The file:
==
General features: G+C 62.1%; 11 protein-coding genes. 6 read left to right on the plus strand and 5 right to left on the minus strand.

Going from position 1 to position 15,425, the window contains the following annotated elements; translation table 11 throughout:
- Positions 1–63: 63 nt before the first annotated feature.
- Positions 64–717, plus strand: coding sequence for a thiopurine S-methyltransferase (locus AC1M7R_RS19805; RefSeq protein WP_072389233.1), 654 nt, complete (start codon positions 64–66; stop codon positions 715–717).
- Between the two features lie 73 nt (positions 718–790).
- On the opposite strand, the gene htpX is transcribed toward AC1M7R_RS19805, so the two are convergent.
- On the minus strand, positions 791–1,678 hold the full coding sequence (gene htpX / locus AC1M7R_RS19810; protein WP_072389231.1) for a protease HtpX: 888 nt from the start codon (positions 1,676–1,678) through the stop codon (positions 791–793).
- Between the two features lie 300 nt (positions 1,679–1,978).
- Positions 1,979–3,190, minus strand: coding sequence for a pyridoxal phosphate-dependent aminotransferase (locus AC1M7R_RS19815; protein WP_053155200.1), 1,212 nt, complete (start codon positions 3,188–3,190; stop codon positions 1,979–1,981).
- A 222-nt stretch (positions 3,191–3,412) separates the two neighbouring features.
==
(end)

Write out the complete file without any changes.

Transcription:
General features: G+C 62.1%; 11 protein-coding genes. 6 read left to right on the plus strand and 5 right to left on the minus strand.

Going from position 1 to position 15,425, the window contains the following annotated elements; translation table 11 throughout:
- Positions 1–63: 63 nt before the first annotated feature.
- Positions 64–717, plus strand: coding sequence for a thiopurine S-methyltransferase (locus AC1M7R_RS19805; RefSeq protein WP_072389233.1), 654 nt, complete (start codon positions 64–66; stop codon positions 715–717).
- Between the two features lie 73 nt (positions 718–790).
- On the opposite strand, the gene htpX is transcribed toward AC1M7R_RS19805, so the two are convergent.
- On the minus strand, positions 791–1,678 hold the full coding sequence (gene htpX / locus AC1M7R_RS19810; protein WP_072389231.1) for a protease HtpX: 888 nt from the start codon (positions 1,676–1,678) through the stop codon (positions 791–793).
- Between the two features lie 300 nt (positions 1,679–1,978).
- Positions 1,979–3,190, minus strand: coding sequence for a pyridoxal phosphate-dependent aminotransferase (locus AC1M7R_RS19815; protein WP_053155200.1), 1,212 nt, complete (start codon positions 3,188–3,190; stop codon positions 1,979–1,981).
- A 222-nt stretch (positions 3,191–3,412) separates the two neighbouring features.